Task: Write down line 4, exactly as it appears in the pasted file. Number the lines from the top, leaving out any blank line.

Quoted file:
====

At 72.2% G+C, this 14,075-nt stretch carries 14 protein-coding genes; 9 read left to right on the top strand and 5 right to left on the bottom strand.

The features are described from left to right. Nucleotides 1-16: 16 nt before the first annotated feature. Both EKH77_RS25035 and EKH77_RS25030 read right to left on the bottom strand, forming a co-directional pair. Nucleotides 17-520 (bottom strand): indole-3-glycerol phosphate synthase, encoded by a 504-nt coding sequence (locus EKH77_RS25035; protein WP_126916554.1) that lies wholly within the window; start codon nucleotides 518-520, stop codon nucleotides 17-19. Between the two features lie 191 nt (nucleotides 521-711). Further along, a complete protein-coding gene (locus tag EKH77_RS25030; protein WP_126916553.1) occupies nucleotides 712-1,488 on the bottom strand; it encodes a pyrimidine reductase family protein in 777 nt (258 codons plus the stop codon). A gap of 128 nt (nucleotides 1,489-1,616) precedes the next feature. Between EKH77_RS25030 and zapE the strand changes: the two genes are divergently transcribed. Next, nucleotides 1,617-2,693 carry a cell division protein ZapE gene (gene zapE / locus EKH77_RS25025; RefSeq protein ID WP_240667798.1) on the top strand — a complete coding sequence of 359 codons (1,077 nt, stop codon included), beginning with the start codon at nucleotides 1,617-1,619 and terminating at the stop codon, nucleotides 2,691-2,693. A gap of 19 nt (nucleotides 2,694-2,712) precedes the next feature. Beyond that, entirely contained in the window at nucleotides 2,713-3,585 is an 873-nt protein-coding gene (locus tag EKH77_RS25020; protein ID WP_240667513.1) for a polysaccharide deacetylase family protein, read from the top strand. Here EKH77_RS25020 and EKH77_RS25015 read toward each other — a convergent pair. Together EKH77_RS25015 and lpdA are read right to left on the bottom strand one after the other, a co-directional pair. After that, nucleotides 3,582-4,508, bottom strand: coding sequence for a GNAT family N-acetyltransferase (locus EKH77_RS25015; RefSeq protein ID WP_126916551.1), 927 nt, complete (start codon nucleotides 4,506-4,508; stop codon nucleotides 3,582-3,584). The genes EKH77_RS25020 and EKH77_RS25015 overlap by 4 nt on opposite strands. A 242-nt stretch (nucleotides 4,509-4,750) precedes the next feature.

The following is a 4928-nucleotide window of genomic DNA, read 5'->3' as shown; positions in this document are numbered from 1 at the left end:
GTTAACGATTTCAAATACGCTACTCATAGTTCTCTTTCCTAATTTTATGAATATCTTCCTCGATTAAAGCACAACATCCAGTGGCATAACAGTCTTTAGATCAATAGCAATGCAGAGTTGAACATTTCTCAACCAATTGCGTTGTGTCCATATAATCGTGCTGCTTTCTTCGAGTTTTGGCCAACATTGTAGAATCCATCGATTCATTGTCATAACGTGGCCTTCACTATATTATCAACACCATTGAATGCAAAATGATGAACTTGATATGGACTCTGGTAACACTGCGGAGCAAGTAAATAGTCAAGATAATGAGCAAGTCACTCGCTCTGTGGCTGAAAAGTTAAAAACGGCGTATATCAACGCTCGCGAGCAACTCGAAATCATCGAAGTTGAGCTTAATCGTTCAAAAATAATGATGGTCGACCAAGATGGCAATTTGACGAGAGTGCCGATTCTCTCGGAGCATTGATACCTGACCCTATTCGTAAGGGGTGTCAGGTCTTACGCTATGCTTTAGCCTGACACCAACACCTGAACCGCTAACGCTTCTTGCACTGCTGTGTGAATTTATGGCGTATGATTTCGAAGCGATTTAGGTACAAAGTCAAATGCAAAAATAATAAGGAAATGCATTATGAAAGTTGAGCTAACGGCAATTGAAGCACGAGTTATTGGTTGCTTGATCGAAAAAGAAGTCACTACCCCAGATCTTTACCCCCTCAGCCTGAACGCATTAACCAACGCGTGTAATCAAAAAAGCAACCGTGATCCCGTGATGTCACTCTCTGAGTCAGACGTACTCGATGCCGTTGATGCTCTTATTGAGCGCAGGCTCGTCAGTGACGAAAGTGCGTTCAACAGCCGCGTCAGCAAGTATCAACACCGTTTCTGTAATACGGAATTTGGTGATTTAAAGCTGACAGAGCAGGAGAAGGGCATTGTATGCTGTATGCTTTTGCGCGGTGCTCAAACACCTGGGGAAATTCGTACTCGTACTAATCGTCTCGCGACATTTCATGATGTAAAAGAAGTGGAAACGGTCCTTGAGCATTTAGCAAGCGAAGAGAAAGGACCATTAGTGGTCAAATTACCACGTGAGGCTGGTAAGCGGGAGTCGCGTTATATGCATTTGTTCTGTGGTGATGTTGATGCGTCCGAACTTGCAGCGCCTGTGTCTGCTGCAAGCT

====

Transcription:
GTTAACGATTTCAAATACGCTACTCATAGTTCTCTTTCCTAATTTTATGAATATCTTCCTCGATTAAAGCACAACATCCAGTGGCATAACAGTCTTTAGATCAATAGCAATGCAGAGTTGAACATTTCTCAACCAATTGCGTTGTGTCCATATAATCGTGCTGCTTTCTTCGAGTTTTGGCCAACATTGTAGAATCCATCGATTCATTGTCATAACGTGGCCTTCACTATATTATCAACACCATTGAATGCAAAATGATGAACTTGATATGGACTCTGGTAACACTGCGGAGCAAGTAAATAGTCAAGATAATGAGCAAGTCACTCGCTCTGTGGCTGAAAAGTTAAAAACGGCGTATATCAACGCTCGCGAGCAACTCGAAATCATCGAAGTTGAGCTTAATCGTTCAAAAATAATGATGGTCGACCAAGATGGCAATTTGACGAGAGTGCCGATTCTCTCGGAGCATTGATACCTGACCCTATTCGTAAGGGGTGTCAGGTCTTACGCTATGCTTTAGCCTGACACCAACACCTGAACCGCTAACGCTTCTTGCACTGCTGTGTGAATTTATGGCGTATGATTTCGAAGCGATTTAGGTACAAAGTCAAATGCAAAAATAATAAGGAAATGCATTATGAAAGTTGAGCTAACGGCAATTGAAGCACGAGTTATTGGTTGCTTGATCGAAAAAGAAGTCACTACCCCAGATCTTTACCCCCTCAGCCTGAACGCATTAACCAACGCGTGTAATCAAAAAAGCAACCGTGATCCCGTGATGTCACTCTCTGAGTCAGACGTACTCGATGCCGTTGATGCTCTTATTGAGCGCAGGCTCGTCAGTGACGAAAGTGCGTTCAACAGCCGCGTCAGCAAGTATCAACACCGTTTCTGTAATACGGAATTTGGTGATTTAAAGCTGACAGAGCAGGAGAAGGGCATTGTATGCTGTATGCTTTTGCGCGGTGCTCAAACACCTGGGGAAATTCGTACTCGTACTAATCGTCTCGCGACATTTCATGATGTAAAAGAAGTGGAAACGGTCCTTGAGCATTTAGCAAGCGAAGAGAAAGGACCATTAGTGGTCAAATTACCACGTGAGGCTGGTAAGCGGGAGTCGCGTTATATGCATTTGTTCTGTGGTGATGTTGATGCGTCCGAACTTGCAGCGCCTGTGTCTGCTGCAAGCT